First of all, congratulations to IZZE for getting the deal done with Pepsi. Since John Bello joined as chairman late last year, it seemed to be only a matter of time before this deal would come to fruition.
Also on that note, it’s probably better for everyone involved that it was, in fact, Pepsi and not Coke doing the acquisition. Coke has a terrible history of buying and integrating small “new age” brands — Mad River and Planet Java to name two. There haven’t been any complaints so far on its co-distribution deal with Rockstar Energy Drink, but at the same time, Coke has also been pushing its own Full Throttle energy product, and we still wonder a bit whether Rockstar will eventually get the boot due to its stepchild status.
Pepsi, on the other hand, has had mixed results with its drink acquisitions, albeit with some major successes, like its purchases of Tropicana and Gatorade, as well as its recent, nimble work with the snack food brand Frito-Lay, where it’s skirted a potential land mine by introducing 100-calorie snack packs.
On the other hand, it’s basically bungled a much more expensive — and Bello-brokered — acquisition than IZZE, that of SoBe. In the past year, SoBe and Pepsi have experienced major problems existing as part of each other’s cultures. Look at the number of people who lost their positions in the SoBe headquarters last spring, and at the fiasco that took place when PepsiCo tried to use SoBe as a staging ground for its clumsy, anti-glaceau Lifewater launch, and one might look askance at the purchase.
Buttressing that opinion is that IZZE itself is a tough product to figure out. While it’s still popular among “Yoga Moms” and other shoppers who are always psyched for the up-sell, it’s still not a low-calorie panacea for those who are concerned about the country’s next generation of school-age fatties. Despite the fact that there’s a negligible calorie savings in a bottle of IZZE compared to a bottle of Pepsi — and there’s no diet IZZE at all — it’s those chubby children to whom IZZE will most likely be marketed in schools in the near future. In fact, there’s a strong argument to be made that it’s IZZE’s all-juice — and therefore in-school vending-friendly — formulation that made IZZE attractive to Pepsi in the first place.
And if the IZZE folks saw so much profitability waiting for it in the schools, why didn’t they hang onto the franchise themselves, particularly when they had hired Bello, a beverage Jedi Master if there ever was one, to help out? The company’s relatively low — $75 million — sales price might offer a clue. IZZE had received several rounds of venture capital, and had reportedly burned through all of it faster than a Rasta in Amsterdam. Despite IZZE’s momentum and potential, someone had to get paid, and quick, and Bello, with his ability to make things appear shipshape enough for a sale, as well as his connections with Pepsi, was just the guy to do it.
So here’s the rub — IZZE is undoubtedly the best known of the new generation of healthy alt-sodas, and the Yoga Moms on both coasts (and yes, we fully believe Boulder, Colo. is on the West Coast, it just sits on an especially high bluff) are a pretty powerful buying bloc, with the potential to boost a brand into the stratosphere. Just look what they did for Kashi.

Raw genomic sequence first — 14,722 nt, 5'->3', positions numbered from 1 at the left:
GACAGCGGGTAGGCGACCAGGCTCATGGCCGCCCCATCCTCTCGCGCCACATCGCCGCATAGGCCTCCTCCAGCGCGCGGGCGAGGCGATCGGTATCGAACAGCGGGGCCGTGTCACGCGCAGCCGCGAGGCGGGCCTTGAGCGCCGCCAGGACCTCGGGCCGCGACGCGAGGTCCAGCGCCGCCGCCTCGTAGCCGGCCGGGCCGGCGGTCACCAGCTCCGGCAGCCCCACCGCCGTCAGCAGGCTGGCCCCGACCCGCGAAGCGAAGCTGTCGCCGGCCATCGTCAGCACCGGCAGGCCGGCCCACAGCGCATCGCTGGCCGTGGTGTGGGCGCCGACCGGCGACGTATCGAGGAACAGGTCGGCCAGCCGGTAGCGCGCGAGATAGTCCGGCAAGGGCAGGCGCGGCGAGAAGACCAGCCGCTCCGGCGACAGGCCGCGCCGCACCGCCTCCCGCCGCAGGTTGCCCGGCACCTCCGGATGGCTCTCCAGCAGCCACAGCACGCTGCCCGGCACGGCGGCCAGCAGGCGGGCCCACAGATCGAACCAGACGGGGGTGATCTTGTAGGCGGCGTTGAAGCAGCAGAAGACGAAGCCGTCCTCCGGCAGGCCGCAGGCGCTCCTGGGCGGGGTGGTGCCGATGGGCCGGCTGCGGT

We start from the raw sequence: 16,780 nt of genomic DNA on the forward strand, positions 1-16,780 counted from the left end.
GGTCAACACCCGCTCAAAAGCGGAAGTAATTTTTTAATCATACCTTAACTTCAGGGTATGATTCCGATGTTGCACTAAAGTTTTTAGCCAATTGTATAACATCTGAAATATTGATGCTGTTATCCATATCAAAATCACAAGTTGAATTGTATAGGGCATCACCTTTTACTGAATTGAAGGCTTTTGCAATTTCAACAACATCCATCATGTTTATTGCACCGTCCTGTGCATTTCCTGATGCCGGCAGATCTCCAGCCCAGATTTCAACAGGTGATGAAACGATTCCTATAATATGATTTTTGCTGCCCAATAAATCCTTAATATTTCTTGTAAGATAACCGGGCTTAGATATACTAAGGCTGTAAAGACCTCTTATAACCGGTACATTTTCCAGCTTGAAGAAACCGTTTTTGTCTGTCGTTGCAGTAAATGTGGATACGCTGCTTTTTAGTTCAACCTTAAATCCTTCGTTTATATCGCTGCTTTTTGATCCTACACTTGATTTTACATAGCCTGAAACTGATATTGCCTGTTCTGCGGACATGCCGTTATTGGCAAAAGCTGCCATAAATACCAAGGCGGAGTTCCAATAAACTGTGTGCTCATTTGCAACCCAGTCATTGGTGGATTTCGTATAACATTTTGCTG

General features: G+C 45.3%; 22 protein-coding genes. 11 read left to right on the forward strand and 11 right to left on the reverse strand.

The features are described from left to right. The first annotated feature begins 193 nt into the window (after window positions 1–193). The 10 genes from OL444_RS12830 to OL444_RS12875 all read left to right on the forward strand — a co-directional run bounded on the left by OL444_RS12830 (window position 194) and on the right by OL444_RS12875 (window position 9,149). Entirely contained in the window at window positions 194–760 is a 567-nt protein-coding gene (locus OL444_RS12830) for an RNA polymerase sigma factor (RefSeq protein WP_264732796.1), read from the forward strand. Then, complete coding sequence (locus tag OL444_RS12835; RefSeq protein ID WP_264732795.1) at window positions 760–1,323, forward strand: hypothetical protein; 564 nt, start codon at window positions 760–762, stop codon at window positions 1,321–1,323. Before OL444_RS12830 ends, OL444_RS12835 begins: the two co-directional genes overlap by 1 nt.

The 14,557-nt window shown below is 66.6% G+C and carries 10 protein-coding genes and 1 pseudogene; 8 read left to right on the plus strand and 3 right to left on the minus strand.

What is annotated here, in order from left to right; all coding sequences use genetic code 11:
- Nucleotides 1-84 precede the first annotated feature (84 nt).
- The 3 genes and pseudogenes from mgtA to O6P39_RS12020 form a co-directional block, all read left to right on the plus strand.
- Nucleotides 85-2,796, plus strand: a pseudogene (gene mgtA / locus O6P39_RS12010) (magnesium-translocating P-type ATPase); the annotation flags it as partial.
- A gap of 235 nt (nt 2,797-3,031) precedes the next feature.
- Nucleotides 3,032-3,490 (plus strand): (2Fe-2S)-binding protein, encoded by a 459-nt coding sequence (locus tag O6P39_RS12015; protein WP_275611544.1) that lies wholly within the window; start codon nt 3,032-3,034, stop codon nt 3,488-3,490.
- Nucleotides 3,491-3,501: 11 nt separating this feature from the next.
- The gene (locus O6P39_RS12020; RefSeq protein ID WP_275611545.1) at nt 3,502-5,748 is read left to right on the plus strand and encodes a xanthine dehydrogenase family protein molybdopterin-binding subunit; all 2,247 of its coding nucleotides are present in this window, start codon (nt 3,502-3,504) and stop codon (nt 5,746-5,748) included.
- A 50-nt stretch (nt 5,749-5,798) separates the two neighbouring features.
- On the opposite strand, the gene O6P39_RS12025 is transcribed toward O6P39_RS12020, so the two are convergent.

But at the same time, no matter how juicy and vitamin C laden it is, IZZE is basically a soda. To their credit, that’s largely what co-founder Todd Woloson and co. have always claimed IZZE was, rather than try to snake-oil it as a good for you cure-all for a generation of overfed adolescent Weebles. But sodas are on the decline in a macro sense, and given the fact that Pepsi and Coke are both trying to avoid choking on their soda portfolios, it’s surprising that either company would want to tack yet another one on.
Pepsi thus far is saying that they’ll let the IZZE folks work it out for themselves, saying that they’ll give them “the freedom and autonomy to preserve its identity while we develop the brand and help it grow,” according to CEO Dawn Hudson. But so far that freedom and autonomy has only resulted in the occasional splurge among Oprah devotees and a surprisingly low valuation. That’s not to say that $75 million is nothing WE’D sneeze at, but we’re sure it doesn’t have Pepsi reaching for the cold medicine.
Still, there’s nothing to argue with the potential power of the Pepsi distribution system, and maybe there’s a slightly larger, more carefully considered alt-soda strategy going on here, especially given PepsiCo’s blessing of Pepsi America’s acquisition of Airforce Nutrisoda — yet another inexpensive purchase of a niche CSD with a degree of potential.
And there’s nothing wrong with imagining a growing generation of “IZZE kids” who are as likely to want that company’s graphically appealing swag as they were Coke t-shirts so many years ago. It could happen, it’s a pretty inexpensive gamble for the folks from Purchase to take, and if it pays off the returns would be bigger than at the roulette table.
But if it doesn’t, it would be a shame to see Pepsi start tinkering with IZZE the way it has with SoBe, trying to find products to fit the outsider image of a brand that was sold on potential, rather than performance. We’d rather not see that happen, because we fear new line extensions into Frozen IZZE Pops, IZZE Energy and Black Cherry Vanilla Izze. We’d hate to see them squeeze too hard, and sink a brand that has always had its own particular effervescence.